4 Steps To Get Customers On The Phone – Even When They Ghost You 👻
How do you deliver a great customer experience?
You talk to customers!!!!!
No tricks or shortcuts. MUST. TALK. TO. HUMANS.
Their unvarnished input, ideas, perspectives, and problems are mission critical to success.
That said, having conducted 1000s of customer check-in calls, sometimes the hardest part is actually getting customers on the phone (or Zoom)!
Here is my 4 step strategy to getting (most) customers to talk to you.
1. Send The First Email
Most people appreciate a heads up and unless you’re on a texting basis with a customer, email is the best first touch point.
Send an email saying that you’d love to hear how things are going and get their product and company feedback. People don’t like to answer a bunch of questions. They LOVE to share feedback though.
Other messaging to test with your customers
Be a case study
Ask for their “help” (people love to help, it’s a trigger to say yes)
Offer help with a certain feature or tool setup that you know applies to them
Links to helpful resources (this can backfire…“I read the links, I’m good.”)
Position it as 10-15 minute call. Short and manageable.
Use their name, company name, and a personal detail if you can. No one will reply to an email blast or generic email (unless they are angry!)
Short and sweet! Now take out all the extra words. Mo Bunnell gives great tips on business development emails that also apply here.
2. Send A Second Email + Cal Invite
Your best and favorite customers will probably reply to your first email.
That’s okay! They’re busy.
It’s probably a good sign that your product is not a hair-on-fire problem for them 😂
But you still want to talk to them!
Here’s what you do next…
Send a second email like this one:
I know you’re busy dominating marketing campaigns :) I’ll give you a try at 404-911-9111 tomorrow at 3p. I’ll optimistically send over a calendar invite but let me know if something else works!
“optimistically” or “tentatively” seems to be a key word — makes it friendly instead of pushy
reply to/thread with the first email so they have context of your previous email
CALENDAR INVITE!!!!! Send over an invite as soon as you send your email. Include your name/company, their name/company, and a bit of context. So if they haven’t read your email and see the calendar invite, they know what’s going on.
I SWEAR this email has a 50% reply rate.
People will say:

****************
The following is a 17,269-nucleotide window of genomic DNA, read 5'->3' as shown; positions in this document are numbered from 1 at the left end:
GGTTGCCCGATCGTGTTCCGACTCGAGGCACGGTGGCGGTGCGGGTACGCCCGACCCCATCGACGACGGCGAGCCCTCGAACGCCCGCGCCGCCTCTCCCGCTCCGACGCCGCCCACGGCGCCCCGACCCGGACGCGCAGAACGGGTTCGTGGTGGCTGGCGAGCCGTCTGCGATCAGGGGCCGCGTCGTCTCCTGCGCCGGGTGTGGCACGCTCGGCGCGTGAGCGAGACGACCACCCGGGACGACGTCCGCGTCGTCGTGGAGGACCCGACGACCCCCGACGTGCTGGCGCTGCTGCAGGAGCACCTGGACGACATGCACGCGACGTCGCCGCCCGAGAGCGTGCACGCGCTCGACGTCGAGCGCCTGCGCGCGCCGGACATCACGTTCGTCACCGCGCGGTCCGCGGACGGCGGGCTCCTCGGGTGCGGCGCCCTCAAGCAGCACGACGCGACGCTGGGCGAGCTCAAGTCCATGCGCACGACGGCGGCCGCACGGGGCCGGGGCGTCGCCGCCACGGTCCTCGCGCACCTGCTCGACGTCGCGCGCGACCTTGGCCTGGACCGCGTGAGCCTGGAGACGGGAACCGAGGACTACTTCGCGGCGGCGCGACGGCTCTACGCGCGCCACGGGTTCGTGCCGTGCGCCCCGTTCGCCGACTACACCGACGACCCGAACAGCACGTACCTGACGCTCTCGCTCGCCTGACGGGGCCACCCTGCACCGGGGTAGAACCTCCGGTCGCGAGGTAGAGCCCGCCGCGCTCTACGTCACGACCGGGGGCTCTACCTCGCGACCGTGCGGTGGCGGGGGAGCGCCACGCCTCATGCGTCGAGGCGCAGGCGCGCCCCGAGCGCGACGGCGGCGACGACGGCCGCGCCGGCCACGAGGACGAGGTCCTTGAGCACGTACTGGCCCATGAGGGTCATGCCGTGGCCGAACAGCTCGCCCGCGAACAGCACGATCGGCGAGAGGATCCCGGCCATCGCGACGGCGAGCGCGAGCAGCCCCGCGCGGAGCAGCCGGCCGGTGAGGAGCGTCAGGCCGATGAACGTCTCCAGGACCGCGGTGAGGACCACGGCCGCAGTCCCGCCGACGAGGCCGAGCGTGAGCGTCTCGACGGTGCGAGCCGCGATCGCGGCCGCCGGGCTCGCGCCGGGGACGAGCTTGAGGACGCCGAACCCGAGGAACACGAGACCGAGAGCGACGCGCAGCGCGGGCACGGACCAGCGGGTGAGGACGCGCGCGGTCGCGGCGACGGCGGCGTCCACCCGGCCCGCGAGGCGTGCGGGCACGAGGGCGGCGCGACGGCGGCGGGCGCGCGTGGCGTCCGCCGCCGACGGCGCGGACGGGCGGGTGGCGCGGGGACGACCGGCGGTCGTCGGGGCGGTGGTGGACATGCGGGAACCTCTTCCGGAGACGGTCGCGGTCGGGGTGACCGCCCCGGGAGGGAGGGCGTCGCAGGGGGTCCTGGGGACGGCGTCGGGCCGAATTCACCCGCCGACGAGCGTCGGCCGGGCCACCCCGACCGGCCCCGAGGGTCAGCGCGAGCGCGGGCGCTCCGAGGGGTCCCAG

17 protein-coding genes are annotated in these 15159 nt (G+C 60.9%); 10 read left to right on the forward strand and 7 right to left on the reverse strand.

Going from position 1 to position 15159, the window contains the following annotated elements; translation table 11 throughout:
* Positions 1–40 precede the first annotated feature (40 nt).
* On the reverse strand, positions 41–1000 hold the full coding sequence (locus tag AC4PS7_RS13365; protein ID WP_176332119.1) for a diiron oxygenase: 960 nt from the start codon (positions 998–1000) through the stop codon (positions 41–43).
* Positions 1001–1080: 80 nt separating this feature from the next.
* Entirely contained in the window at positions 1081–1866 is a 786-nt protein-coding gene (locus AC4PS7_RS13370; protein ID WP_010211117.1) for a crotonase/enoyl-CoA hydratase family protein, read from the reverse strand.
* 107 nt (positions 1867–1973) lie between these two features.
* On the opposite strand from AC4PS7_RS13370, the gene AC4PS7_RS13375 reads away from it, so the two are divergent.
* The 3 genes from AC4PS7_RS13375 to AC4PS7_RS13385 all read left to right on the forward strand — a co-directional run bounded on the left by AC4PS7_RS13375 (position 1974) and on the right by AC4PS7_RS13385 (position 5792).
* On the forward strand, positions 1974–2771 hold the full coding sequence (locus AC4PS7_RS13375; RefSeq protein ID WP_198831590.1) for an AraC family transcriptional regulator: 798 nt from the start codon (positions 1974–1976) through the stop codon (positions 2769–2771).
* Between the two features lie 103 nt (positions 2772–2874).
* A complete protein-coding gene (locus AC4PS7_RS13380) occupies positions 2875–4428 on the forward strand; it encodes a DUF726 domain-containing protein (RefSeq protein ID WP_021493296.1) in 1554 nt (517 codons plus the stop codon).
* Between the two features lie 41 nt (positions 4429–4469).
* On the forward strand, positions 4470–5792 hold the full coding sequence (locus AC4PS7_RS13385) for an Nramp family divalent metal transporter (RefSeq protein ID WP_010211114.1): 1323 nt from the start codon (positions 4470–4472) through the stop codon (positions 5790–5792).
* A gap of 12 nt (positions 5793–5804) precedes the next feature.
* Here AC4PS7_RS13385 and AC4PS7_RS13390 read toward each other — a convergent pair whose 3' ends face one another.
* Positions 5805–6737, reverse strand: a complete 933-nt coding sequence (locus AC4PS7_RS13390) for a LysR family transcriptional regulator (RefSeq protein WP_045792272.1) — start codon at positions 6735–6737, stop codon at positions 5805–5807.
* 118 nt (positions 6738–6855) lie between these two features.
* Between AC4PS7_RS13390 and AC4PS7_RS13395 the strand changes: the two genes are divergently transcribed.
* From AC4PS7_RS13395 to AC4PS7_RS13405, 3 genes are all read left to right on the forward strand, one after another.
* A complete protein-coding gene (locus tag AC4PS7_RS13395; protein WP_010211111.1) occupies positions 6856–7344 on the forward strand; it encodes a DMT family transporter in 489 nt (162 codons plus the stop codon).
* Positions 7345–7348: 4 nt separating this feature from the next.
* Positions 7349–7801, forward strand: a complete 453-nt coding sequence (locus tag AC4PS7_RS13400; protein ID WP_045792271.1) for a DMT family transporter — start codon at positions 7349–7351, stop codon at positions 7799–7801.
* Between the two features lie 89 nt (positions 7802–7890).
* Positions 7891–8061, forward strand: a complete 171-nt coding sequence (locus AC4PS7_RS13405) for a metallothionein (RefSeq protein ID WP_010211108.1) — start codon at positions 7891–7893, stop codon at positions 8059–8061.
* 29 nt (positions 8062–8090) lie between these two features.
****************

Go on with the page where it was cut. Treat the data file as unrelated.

Great, talk to you then.
How about at 2:30p instead of 3p?
Use this # I’ll be in my car.
Let’s do the same time but next week.
Or sometimes it will be things like:
Fine, no need for a call
Too busy to chat but we’re good
We’re switching to a competitor (ouch!)
But at least you’re getting info!
Fun fact: I got this strategy straight from a sales person.
What’s aggressive in sales is helpful and proactive with customer success! 💖 🙌 😁
3. Call Them Anyway
First and foremost, I absolutely, positively, definitely call them (or get on the Zoom) at the time I said. Even if they don’t reply.
You’ll get at least another 10-15% of folks who don’t respond but answer the phone or show up to a virtual meeting.
If I get 🦗crickets🦗 and no engagement, at the very least, it’s already on the calendar (Productivity Starter Pack Tip #2) so I’m accountable and have time to follow up.
Which leads me to…
4. Leave A Message & Send Another Email
The best laid (customer outreach) plans don’t work for everyone.
Use your calendar block to:
Leave a friendly message
Intro yourself, obvi
Indicate you’ll also send an email
Feel free to include 1 short tip, new feature, upcoming event they might like
Send a follow up email
BEFORE your goal was to talk to them
NOW — you want to share helpful info via email
Bullets, hyperlinks, still keep it as short as possible (3, maybe 4 bullets)
Customized to their account/usage/goals if possible
Even if we don’t talk this time, I build trust with follow through!
Make sure to include a Calendly link and open invite to chat when the time is right.
You never know what’s going on when someone doesn’t reply.
Here are real examples why a customer went dark:
6 month struggle with Lyme disease
7 tradeshows back-to-back
About to get fired
Testing a competitor’s product 🙃
Huge internal project/launch
And 100 other things.
So if at first you don’t succeed, try, try again!
Run your outreach playbook again next month or next quarter depending on the customer, your company size, and what seems reasonable without being annoying.
Figure out what works with your unique customer (at Rigor, engineers hated phone calls but loved email and chat!) and test new strategies, language, and resources.
What are your best strategies for gathering customer feedback? Any tips for getting busy customers to talk to you?